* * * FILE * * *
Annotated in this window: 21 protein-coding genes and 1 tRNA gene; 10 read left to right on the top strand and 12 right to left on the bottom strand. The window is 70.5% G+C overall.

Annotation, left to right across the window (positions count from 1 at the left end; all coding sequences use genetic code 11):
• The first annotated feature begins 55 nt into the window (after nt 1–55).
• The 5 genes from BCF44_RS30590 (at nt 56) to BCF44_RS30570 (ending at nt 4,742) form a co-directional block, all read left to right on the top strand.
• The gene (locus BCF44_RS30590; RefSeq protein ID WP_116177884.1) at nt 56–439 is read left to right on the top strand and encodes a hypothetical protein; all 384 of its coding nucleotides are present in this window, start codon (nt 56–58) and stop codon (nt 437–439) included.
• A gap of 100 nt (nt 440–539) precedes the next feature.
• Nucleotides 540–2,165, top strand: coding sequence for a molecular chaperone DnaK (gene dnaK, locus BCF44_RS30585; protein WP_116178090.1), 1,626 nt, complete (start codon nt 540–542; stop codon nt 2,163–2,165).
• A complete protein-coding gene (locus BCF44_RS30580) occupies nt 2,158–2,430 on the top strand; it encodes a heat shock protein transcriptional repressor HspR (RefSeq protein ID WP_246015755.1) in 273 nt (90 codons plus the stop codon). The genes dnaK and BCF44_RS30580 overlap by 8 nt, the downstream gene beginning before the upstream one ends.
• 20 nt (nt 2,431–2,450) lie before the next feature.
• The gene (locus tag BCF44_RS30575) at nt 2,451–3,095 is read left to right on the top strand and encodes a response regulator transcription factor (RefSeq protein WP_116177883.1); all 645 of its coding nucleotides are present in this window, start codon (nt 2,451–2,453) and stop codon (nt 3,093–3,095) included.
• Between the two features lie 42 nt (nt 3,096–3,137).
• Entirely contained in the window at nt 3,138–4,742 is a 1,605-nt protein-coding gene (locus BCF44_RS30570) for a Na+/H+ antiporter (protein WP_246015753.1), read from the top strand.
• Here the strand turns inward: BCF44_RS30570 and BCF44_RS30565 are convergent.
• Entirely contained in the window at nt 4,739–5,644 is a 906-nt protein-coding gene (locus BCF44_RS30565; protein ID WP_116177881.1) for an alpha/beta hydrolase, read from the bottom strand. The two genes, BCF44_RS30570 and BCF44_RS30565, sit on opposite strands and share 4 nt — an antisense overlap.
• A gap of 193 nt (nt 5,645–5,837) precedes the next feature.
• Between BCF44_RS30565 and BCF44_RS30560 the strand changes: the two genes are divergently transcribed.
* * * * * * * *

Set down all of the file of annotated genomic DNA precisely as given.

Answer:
Annotated in this window: 21 protein-coding genes and 1 tRNA gene; 10 read left to right on the top strand and 12 right to left on the bottom strand. The window is 70.5% G+C overall.

Annotation, left to right across the window (positions count from 1 at the left end; all coding sequences use genetic code 11):
• The first annotated feature begins 55 nt into the window (after nt 1–55).
• The 5 genes from BCF44_RS30590 (at nt 56) to BCF44_RS30570 (ending at nt 4,742) form a co-directional block, all read left to right on the top strand.
• The gene (locus BCF44_RS30590; RefSeq protein ID WP_116177884.1) at nt 56–439 is read left to right on the top strand and encodes a hypothetical protein; all 384 of its coding nucleotides are present in this window, start codon (nt 56–58) and stop codon (nt 437–439) included.
• A gap of 100 nt (nt 440–539) precedes the next feature.
• Nucleotides 540–2,165, top strand: coding sequence for a molecular chaperone DnaK (gene dnaK, locus BCF44_RS30585; protein WP_116178090.1), 1,626 nt, complete (start codon nt 540–542; stop codon nt 2,163–2,165).
• A complete protein-coding gene (locus BCF44_RS30580) occupies nt 2,158–2,430 on the top strand; it encodes a heat shock protein transcriptional repressor HspR (RefSeq protein ID WP_246015755.1) in 273 nt (90 codons plus the stop codon). The genes dnaK and BCF44_RS30580 overlap by 8 nt, the downstream gene beginning before the upstream one ends.
• 20 nt (nt 2,431–2,450) lie before the next feature.
• The gene (locus tag BCF44_RS30575) at nt 2,451–3,095 is read left to right on the top strand and encodes a response regulator transcription factor (RefSeq protein WP_116177883.1); all 645 of its coding nucleotides are present in this window, start codon (nt 2,451–2,453) and stop codon (nt 3,093–3,095) included.
• Between the two features lie 42 nt (nt 3,096–3,137).
• Entirely contained in the window at nt 3,138–4,742 is a 1,605-nt protein-coding gene (locus BCF44_RS30570) for a Na+/H+ antiporter (protein WP_246015753.1), read from the top strand.
• Here the strand turns inward: BCF44_RS30570 and BCF44_RS30565 are convergent.
• Entirely contained in the window at nt 4,739–5,644 is a 906-nt protein-coding gene (locus BCF44_RS30565; protein ID WP_116177881.1) for an alpha/beta hydrolase, read from the bottom strand. The two genes, BCF44_RS30570 and BCF44_RS30565, sit on opposite strands and share 4 nt — an antisense overlap.
• A gap of 193 nt (nt 5,645–5,837) precedes the next feature.
• Between BCF44_RS30565 and BCF44_RS30560 the strand changes: the two genes are divergently transcribed.